Despite numerous studies on the pathogenesis of diabetes mellitus (DM) and new therapeutic strategies in recent years, the molecular mechanisms of DM pathogenesis and the antidiabetic action of drugs remain largely unknown. In the present investigation, STZ diabetic rats fed Scrophularia striata ethanolic extract (at doses of 100, 200 and 400 mg/kg bw) per day for 4 consecutive weeks exhibited significant blood glucose and hemoglobin Ac1 (HbA1c) reductions and increases in blood insulin levels. These observations are in agreement with a study that showed increased blood glucose concentrations in STZ-hyperglycemic rats compared to control rats33. This hypoglycemic potential, in addition to confirming the traditional use of this plant as a blood glucose-lowering agent has been reported in the literature34. Phytochemical studies on Scrophularia striata have shown the presence of compounds such as flavonoids, cinamic acid, phenylpropanoid, neptrin, flavonoid glycoside, acteoside1, quercetin and phenylpropanoid glycoside35,36,37. However, to date, the biological activity of these compounds has not been reported to have a hypoglycemic effect. Flavonoids are a group of phenolics of secondary plants with strong antioxidant properties. Independent studies have shown that flavonoids have antidiabetic effects38. Therefore, the same group of compounds (e.g., flavonoids) is predicted to respond to the antidiabetic and antioxidant properties of S. striata. Our results indicated that Scrophularia striata ethanolic extract can produce a dose-dependent stimulation of insulin release in rats.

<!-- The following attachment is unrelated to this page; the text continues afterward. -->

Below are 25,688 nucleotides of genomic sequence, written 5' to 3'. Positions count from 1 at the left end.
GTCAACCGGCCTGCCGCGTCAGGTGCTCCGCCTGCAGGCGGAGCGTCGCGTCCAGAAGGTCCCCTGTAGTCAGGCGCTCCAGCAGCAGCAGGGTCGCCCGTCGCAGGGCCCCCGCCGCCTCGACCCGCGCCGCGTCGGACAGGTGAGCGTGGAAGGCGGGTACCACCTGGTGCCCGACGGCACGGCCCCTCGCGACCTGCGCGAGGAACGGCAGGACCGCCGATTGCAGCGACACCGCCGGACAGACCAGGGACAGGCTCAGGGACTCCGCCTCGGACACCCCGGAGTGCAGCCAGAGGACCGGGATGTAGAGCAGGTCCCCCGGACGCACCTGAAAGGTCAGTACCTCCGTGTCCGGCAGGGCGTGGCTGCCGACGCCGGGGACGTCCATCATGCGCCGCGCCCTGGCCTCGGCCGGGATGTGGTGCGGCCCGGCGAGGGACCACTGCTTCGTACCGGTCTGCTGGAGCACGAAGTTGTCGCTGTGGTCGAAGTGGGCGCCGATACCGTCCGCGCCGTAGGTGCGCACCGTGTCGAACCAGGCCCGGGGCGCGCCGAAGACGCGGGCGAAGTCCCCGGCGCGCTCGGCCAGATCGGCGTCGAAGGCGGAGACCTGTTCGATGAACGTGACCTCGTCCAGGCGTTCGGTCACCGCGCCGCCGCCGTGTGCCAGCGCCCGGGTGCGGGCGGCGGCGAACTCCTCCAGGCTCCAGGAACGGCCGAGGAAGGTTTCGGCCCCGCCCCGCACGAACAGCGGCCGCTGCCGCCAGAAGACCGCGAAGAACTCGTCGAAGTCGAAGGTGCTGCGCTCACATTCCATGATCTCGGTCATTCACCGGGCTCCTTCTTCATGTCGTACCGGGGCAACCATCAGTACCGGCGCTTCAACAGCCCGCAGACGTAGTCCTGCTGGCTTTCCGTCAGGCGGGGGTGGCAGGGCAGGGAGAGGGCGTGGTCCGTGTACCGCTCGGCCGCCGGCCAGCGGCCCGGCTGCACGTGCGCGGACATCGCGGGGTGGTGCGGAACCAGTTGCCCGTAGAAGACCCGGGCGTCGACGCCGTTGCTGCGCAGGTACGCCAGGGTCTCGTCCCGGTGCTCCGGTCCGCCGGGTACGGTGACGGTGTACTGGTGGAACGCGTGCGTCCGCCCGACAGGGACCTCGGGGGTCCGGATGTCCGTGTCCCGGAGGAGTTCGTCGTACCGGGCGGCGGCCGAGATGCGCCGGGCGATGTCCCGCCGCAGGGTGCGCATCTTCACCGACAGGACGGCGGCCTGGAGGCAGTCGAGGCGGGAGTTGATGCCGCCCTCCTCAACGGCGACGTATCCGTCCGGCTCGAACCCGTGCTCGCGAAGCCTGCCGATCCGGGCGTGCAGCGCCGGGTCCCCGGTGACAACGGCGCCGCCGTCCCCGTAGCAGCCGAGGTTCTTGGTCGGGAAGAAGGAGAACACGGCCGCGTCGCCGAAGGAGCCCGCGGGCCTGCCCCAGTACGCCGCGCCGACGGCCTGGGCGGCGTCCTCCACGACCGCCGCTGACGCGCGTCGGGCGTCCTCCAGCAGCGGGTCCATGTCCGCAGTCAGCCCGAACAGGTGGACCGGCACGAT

The effect of hypoglycemia in plants may be because of the presence of insulin-like substances in plants, the stimulation of B cells to produce more insulin, the fiber found in plants at high levels to interfere with the absorption of carbohydrates or the effect of plants regenerative on pancreatic tissue39,40,41. Theoretically, hypoglycemic plants work through various mechanisms, such as modifying insulin sensitivity, increasing glucose-dependent insulin secretion, and stimulating islet regeneration of Langerhans in the pancreas of STZ-induced diabetic rats. In addition, the role of antioxidant compounds in the protection and treatment of diabetes has been remarked upon in various scientific studies. For instance, treating diabetic animals injected with STZ with N-acetyl-L-cysteine (NAC), a known antioxidant, prohibits high blood sugar by reducing oxidative stress and restoring beta-cell function38. On the other hand, STZ has been shown to cause selective damage to pancreatic beta-cells42. Hence, beta cell insulin content decreased in untreated diabetic control rats; however, in the Scrophularia striata treatment groups, this pancreatic insulin content was augmented.